The clock on Bolivia’s congressional building runs counterclockwise.
Foreign Minister David Choquehuanca said the “clock of the south” had been adopted to affirm the country’s “southernness” and to encourage Bolivians to question norms and think creatively.
“Who says that the clock always has to turn one way?” he asked at a news conference in 2014. “Why do we always have to obey? Why can’t we be creative?”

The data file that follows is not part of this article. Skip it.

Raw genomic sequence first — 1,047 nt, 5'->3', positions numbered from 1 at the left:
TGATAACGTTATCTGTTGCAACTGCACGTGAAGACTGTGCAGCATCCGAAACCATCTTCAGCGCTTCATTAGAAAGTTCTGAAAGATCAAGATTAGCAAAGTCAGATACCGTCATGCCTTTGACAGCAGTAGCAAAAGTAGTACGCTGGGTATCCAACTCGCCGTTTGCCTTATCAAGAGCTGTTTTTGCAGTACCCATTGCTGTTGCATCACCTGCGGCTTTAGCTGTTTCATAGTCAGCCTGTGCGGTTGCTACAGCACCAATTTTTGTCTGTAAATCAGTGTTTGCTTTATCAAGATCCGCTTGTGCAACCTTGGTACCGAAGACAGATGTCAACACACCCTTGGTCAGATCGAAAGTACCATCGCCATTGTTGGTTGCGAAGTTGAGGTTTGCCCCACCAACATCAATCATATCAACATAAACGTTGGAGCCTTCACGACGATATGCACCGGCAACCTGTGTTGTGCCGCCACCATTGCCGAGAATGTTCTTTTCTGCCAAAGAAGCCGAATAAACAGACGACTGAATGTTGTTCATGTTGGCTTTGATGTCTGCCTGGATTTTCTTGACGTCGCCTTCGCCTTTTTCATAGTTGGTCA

Perhaps he’d been inspired by Venezuela, where in 2006 president Hugo Chávez raised a new national flag on which a white horse gallops left instead of right, “representing the return of Bolivar and his dream,” and the following year he put the nation’s clocks back half an hour “so that our bodies and above all our children take better advantage of sunlight and adapt the biological clock.”